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CrystalReports
on Steroids

Crystal Reports:
Using the Report Designer Component (RDC) in Visual Basic

Integrating Crystal Reports into your Visual Basic project using the Crystal ActiveX control (OCX) requires very simple techniques and a small amount of code.

But when you add the OCX control to your project, you will get a warning that the OCX is obsolete, and that you should really use the RDC. We will now show you how to integrate the RDC into your Visual Basic program to view and process reports.

The first thing you need to do is to add the references and component to your project. You will need to include as a reference in your project: "Crystal Reports 8.5 ActiveX Designer Run Time Libraries". If you plan to view reports in a VB form, you will also need to add the "Crystal Report Viewer Control" as a component.

Because we reference our viewer from many different forms in our application, we declare public variables–use any method you find comfortable that is the equivalent to the following:

Public Appn as CRAXDRT.Application ‘Just needed to hold everything together

Public cReport as CRAXDRT.Report ‘Main object you will work with

Set Appn = CreateObject("CrystalRunTime.Application")

To load a report into the RDC you’ll need to set the cReport object to the report file name with

Set cReport = Appn.OpenReport(‘MyTest.rpt") ‘Or get your report name into the report somehow

Now you have the entire CR object model available to you. To send the report to your default printer, use:

cReport.PrintOut False

Displaying the report on a form requires the use of the Crystal Reports Viewer control. This control can be placed on a Visual Basic form and you can control it totally via code. The minimum you need to invoke the viewer is:

CRViewer.ReportSource = cReport

CRViewer.ViewReport

It’s also useful to include some code to resize the viewer on the form if the form is resized. One technique is to maximise the form with viewer control.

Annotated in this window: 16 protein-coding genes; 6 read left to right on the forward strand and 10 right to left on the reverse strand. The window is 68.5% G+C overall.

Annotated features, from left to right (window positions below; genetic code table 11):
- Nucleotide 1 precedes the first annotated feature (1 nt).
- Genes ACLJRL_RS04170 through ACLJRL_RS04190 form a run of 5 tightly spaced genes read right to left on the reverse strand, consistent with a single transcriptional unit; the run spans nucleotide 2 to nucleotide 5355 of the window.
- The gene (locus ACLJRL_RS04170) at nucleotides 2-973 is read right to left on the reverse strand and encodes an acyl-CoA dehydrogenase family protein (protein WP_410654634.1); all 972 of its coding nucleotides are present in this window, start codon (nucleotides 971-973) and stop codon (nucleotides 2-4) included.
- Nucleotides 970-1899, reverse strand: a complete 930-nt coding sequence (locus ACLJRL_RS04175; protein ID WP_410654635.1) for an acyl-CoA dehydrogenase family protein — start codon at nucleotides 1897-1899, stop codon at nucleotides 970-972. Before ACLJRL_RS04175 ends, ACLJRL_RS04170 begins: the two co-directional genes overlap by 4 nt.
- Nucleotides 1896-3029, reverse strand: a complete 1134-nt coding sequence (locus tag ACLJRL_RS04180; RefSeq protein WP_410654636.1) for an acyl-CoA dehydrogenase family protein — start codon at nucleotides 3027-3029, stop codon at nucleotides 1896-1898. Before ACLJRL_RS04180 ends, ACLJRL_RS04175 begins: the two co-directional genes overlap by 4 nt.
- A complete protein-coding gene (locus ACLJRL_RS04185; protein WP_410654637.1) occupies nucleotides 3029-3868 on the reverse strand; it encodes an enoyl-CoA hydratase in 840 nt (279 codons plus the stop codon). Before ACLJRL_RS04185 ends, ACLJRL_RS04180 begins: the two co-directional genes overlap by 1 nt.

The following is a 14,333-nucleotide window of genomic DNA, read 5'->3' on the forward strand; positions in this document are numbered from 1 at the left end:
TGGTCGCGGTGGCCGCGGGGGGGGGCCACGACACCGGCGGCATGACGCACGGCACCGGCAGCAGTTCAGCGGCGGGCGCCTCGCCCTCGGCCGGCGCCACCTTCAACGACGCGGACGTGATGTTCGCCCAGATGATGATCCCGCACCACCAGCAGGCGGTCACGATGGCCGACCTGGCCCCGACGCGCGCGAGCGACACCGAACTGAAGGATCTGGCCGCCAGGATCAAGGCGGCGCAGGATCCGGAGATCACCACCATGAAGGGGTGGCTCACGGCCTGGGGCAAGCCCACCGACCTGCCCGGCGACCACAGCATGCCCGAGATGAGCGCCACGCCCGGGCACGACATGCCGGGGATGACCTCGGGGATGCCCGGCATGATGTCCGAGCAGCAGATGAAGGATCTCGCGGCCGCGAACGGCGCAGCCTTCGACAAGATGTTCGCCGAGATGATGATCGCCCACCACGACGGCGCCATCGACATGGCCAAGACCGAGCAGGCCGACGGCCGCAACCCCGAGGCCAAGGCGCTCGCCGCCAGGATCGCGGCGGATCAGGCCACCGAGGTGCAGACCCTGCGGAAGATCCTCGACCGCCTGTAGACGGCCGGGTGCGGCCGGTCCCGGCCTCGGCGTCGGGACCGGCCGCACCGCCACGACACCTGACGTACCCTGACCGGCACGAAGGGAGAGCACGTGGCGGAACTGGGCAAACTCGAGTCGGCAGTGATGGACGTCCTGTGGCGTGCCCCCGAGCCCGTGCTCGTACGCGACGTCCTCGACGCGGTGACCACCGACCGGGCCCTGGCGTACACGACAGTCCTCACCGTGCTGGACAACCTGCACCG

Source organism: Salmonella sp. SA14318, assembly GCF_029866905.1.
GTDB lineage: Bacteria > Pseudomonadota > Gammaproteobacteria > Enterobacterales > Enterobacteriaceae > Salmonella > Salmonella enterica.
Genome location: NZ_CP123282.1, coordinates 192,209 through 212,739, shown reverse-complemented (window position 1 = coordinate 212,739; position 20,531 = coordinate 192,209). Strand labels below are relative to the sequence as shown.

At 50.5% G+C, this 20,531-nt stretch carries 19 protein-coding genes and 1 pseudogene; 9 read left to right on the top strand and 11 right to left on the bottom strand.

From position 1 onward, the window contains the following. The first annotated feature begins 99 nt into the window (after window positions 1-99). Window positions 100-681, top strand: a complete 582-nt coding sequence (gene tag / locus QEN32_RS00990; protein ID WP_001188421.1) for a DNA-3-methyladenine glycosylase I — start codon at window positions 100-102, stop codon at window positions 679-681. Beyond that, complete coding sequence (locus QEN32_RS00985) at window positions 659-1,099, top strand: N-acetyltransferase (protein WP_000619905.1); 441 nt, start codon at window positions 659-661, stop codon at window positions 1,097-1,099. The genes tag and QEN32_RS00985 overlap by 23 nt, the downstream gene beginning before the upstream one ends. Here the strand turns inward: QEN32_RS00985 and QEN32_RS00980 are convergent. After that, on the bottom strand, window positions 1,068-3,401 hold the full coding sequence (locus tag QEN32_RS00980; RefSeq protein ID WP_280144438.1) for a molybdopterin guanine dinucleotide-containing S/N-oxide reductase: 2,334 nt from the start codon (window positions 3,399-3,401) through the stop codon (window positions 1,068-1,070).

You also have the ability to have controls on that form directly control your report. One of the many features available to a programmer via the RDC is that you can interrogate and modify the record selection formula of the report.

cReport.RecordSelectionFormula = "{Customer.Region in [‘CA’, ‘OR’, ‘PA’, ‘TX’]"

And when you have finished don’t forget to release the objects with

Set cReport = Nothing

Set Appn=Nothing

Now, here's something to consider. You can create a simple viewer if you have the patience to do that. But, you won't have the features or functionality of our cView. "Rolling your own" is a bit like building your own car, these days.

With our viewer, you also save the time spent testing, troubleshooting, and supporting a home-grown solution.

 

This article is copyrighted by Crystalkeen, Mindconnection, and Chelsea Technologies Ltd. It may be freely copied and distributed as long as the original copyright is displayed and no modifications are made to this material. Extracts are permitted. The names Crystal Reports and Seagate Info are trademarks owned by Business Objects.

Authorship

Except where an author's name is given at the start of the article, all of these articles were written by Mo Naughton or Bruce Ferguson and edited by Mark Lamendola. Mo is a Crystal Reports consultant, trainer, and developer for Chelsea Technologies, Inc. Bruce Ferguson is a Crystal Reports consultant, trainer, and developer for CrystalKiwi, Inc. Mark Lamendola is a writer and editor with over 15 years experience in professional and trade publications.